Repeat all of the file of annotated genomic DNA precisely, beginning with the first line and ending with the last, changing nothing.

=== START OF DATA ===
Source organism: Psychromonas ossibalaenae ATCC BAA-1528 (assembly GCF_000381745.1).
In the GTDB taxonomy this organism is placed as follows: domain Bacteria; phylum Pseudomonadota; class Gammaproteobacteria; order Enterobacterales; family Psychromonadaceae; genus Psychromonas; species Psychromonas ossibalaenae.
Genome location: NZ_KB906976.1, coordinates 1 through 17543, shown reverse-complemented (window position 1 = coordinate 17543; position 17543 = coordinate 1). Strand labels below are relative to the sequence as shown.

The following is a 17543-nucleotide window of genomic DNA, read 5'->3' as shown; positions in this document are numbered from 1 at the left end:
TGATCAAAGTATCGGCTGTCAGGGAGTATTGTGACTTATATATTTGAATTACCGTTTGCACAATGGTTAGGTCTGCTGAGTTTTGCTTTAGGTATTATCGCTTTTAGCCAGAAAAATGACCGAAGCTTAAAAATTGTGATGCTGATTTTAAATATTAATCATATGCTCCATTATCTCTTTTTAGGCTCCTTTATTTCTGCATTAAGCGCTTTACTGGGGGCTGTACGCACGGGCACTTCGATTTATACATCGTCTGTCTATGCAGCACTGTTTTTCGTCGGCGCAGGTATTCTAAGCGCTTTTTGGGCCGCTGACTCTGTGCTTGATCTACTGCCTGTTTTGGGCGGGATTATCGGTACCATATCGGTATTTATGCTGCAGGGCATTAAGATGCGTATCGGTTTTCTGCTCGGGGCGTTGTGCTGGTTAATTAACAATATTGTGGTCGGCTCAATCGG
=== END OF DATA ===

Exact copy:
Source organism: Psychromonas ossibalaenae ATCC BAA-1528 (assembly GCF_000381745.1).
In the GTDB taxonomy this organism is placed as follows: domain Bacteria; phylum Pseudomonadota; class Gammaproteobacteria; order Enterobacterales; family Psychromonadaceae; genus Psychromonas; species Psychromonas ossibalaenae.
Genome location: NZ_KB906976.1, coordinates 1 through 17543, shown reverse-complemented (window position 1 = coordinate 17543; position 17543 = coordinate 1). Strand labels below are relative to the sequence as shown.

The following is a 17543-nucleotide window of genomic DNA, read 5'->3' as shown; positions in this document are numbered from 1 at the left end:
TGATCAAAGTATCGGCTGTCAGGGAGTATTGTGACTTATATATTTGAATTACCGTTTGCACAATGGTTAGGTCTGCTGAGTTTTGCTTTAGGTATTATCGCTTTTAGCCAGAAAAATGACCGAAGCTTAAAAATTGTGATGCTGATTTTAAATATTAATCATATGCTCCATTATCTCTTTTTAGGCTCCTTTATTTCTGCATTAAGCGCTTTACTGGGGGCTGTACGCACGGGCACTTCGATTTATACATCGTCTGTCTATGCAGCACTGTTTTTCGTCGGCGCAGGTATTCTAAGCGCTTTTTGGGCCGCTGACTCTGTGCTTGATCTACTGCCTGTTTTGGGCGGGATTATCGGTACCATATCGGTATTTATGCTGCAGGGCATTAAGATGCGTATCGGTTTTCTGCTCGGGGCGTTGTGCTGGTTAATTAACAATATTGTGGTCGGCTCAATCGG